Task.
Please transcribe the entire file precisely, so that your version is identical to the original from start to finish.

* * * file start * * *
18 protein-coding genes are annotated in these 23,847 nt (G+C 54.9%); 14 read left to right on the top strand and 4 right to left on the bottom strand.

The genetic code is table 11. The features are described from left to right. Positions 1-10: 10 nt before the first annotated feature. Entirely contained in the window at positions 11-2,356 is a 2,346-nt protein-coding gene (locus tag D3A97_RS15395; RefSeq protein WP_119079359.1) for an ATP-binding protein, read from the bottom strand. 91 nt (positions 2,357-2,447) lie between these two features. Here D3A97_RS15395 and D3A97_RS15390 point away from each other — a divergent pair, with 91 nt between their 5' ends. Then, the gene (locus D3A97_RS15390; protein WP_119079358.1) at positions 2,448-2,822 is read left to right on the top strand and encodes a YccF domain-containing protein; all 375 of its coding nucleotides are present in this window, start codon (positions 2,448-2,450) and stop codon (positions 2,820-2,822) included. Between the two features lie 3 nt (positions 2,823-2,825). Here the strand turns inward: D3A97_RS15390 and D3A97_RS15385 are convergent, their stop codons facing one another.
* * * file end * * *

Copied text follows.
18 protein-coding genes are annotated in these 23,847 nt (G+C 54.9%); 14 read left to right on the top strand and 4 right to left on the bottom strand.

The genetic code is table 11. The features are described from left to right. Positions 1-10: 10 nt before the first annotated feature. Entirely contained in the window at positions 11-2,356 is a 2,346-nt protein-coding gene (locus tag D3A97_RS15395; RefSeq protein WP_119079359.1) for an ATP-binding protein, read from the bottom strand. 91 nt (positions 2,357-2,447) lie between these two features. Here D3A97_RS15395 and D3A97_RS15390 point away from each other — a divergent pair, with 91 nt between their 5' ends. Then, the gene (locus D3A97_RS15390; protein WP_119079358.1) at positions 2,448-2,822 is read left to right on the top strand and encodes a YccF domain-containing protein; all 375 of its coding nucleotides are present in this window, start codon (positions 2,448-2,450) and stop codon (positions 2,820-2,822) included. Between the two features lie 3 nt (positions 2,823-2,825). Here the strand turns inward: D3A97_RS15390 and D3A97_RS15385 are convergent, their stop codons facing one another.